I haven't finished reading your paper on time.  All last month I was in the
USA visiting my ailing, elderly parents and just didn't have the time to do
it justice.  Maybe when I'm finished with it and am able to get back to you
with comments I will see less disagreement between us on topics such as time
and cause-and-effect, but I couldn't let this current post of yours go by
without some observations.  The bottom line of these observations is that
the human concepts of time and cause-and-effect are maya -
rational/intellectual constructs/overlays on reality - much like the concept
of 'self'.  

Now to your post:

I'm not willing to concede that 'everything is quantum'.  In fact if I had
to choose a rational label, I would say that 'everything' (reality) is a
single continuum not a collection of individual quanta. 

'Probabilistic' is definitely a rationalistic overlay which is used to fill
in the gap between the highly desired rational state of determinism (cause
and effect) and the highly undesirable real state of chaos (randomness).

Since reality is a continuum there are no individual 'events' that can be
defined and separated by 'time' or connected by 'cause-and-effect'.

To answer the question you pose in your last paragraph:

>Are the laws of complex emergent events actually determining the
fundamental tuning of the quantum >world which seem to produce them, or vice
versa? Or is it all locked in an unchangeable time >symmetric network?

The long answer is: There are no individual events to which laws could be
assigned/discovered/applied.  Also, there are no changes (not the same as
'unchangeable') because in order for 'change' to manifest, there needs to be
multiple 'events' happening at different points in 'time', neither of which

The short answer is: Mu!  (and this is not the 'mu' that is the 12 letter of
the Greek alphabet.)

But, as I stated in the beginning, it's all dependent on what's your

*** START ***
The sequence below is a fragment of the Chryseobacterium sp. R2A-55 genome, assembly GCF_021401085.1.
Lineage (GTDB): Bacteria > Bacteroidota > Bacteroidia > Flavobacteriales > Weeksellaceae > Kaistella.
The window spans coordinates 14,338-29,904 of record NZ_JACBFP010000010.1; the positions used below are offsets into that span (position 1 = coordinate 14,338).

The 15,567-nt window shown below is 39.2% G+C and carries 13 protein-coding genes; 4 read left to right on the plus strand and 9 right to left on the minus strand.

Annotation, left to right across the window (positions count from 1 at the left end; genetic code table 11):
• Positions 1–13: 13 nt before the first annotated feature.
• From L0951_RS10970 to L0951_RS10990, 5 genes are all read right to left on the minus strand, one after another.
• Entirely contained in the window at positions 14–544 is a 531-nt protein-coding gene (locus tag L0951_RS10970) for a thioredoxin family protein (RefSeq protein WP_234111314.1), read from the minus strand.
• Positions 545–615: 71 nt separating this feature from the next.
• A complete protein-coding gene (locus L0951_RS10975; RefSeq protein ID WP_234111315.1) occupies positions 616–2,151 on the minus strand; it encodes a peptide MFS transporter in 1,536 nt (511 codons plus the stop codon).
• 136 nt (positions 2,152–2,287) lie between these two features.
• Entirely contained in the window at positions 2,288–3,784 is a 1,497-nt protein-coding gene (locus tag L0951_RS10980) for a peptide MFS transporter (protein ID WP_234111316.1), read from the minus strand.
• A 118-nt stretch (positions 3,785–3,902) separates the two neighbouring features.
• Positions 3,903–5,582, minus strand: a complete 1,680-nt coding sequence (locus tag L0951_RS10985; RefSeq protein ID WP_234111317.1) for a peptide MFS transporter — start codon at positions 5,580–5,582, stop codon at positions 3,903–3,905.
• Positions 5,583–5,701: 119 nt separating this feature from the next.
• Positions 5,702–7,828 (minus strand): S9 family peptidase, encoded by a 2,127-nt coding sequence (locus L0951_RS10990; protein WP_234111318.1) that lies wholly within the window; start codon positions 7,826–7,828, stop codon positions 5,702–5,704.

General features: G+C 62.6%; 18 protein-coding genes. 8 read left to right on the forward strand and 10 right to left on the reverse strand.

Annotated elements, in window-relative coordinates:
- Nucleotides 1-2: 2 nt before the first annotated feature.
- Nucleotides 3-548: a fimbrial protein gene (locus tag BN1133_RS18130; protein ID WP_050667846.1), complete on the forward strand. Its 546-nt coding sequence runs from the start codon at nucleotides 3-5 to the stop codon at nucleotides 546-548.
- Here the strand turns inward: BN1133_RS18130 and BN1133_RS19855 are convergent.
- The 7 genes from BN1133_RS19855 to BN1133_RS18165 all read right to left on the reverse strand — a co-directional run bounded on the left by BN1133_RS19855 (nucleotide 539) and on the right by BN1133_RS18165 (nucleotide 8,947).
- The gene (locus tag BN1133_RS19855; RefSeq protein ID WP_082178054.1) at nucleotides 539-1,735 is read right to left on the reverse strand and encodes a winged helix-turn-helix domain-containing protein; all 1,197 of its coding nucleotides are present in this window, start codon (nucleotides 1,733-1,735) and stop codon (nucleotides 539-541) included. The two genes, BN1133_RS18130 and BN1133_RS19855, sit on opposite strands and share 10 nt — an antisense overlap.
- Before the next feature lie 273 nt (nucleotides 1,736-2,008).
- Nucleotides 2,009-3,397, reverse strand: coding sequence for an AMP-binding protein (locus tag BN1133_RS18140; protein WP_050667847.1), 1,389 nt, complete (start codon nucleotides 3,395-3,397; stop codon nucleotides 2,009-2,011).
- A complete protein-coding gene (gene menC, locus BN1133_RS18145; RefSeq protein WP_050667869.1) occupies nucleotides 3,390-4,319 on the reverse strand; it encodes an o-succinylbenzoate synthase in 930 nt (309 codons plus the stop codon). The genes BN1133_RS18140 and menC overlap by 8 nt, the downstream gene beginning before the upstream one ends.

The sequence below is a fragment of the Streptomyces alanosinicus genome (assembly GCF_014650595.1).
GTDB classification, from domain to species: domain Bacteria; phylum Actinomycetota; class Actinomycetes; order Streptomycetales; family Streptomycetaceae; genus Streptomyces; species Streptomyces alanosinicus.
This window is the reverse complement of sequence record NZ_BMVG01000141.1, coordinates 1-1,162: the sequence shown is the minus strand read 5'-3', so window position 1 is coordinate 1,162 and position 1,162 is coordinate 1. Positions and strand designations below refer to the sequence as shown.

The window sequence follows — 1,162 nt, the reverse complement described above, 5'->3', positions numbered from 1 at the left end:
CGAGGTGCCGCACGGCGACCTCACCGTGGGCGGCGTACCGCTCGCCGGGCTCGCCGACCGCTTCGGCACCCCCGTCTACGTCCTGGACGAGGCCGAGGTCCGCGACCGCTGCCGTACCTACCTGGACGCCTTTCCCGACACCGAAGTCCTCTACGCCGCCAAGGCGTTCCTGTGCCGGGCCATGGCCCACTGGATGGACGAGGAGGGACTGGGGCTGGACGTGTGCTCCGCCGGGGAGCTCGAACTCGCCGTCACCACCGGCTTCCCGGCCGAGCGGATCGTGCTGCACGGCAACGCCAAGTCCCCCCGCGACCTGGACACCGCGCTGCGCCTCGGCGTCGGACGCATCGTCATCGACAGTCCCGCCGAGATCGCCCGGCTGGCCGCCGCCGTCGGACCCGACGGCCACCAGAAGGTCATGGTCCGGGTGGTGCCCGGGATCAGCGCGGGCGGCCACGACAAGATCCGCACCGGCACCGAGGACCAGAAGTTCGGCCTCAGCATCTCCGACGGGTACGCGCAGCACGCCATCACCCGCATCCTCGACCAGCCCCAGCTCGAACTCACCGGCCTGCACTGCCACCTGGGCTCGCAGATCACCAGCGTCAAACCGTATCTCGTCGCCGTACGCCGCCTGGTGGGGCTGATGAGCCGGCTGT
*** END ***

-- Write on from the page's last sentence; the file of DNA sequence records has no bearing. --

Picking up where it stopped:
definition, usage of and belief in time.  If you concede time, you concede
all else.


From: Zen_Forum@yahoogroups.com [mailto:[EMAIL PROTECTED] On Behalf
Of Edgar Owen
Sent: Monday, September 29, 2008 2:12 PM
To: [EMAIL PROTECTED]; Zen_Forum@yahoogroups.com
Subject: [Zen] More on Freedom and causality


All randomness in nature is ultimately based in the fact that 
everything is quantum probabilistic at base. If the quantum world 
were not probabilistic there would be no true randomness, though 
there would continue to be many cases where the determinism was not 

However even the quantum world is not truly random, but random only 
in ways which converge towards determinism at the classical level, 
e.g. half lives are predictable even though individual decay events 
are not.

So the upshot is that individual quantum events ensure that events in 
the universe are not completely determined, but that that non- 
determinism often tends to converge on outcomes which may well appear 
deterministic at the classical level, perhaps bounded randomness, or 
quasi-determinism would be appropriate terminology.

This all goes back to my point of which way determinism actually 
works, backward or forward, bottom up or top down. Do the 
convergences determine the constraints on the quantum world, or do 
the constraints on the quantum world determine the convergences at 
the classical level. Are the laws of complex emergent events actually 
determining the fundamental tuning of the quantum world which seem to 
produce them, or vice versa? Or is it all locked in an unchangeable 
time symmetric network?


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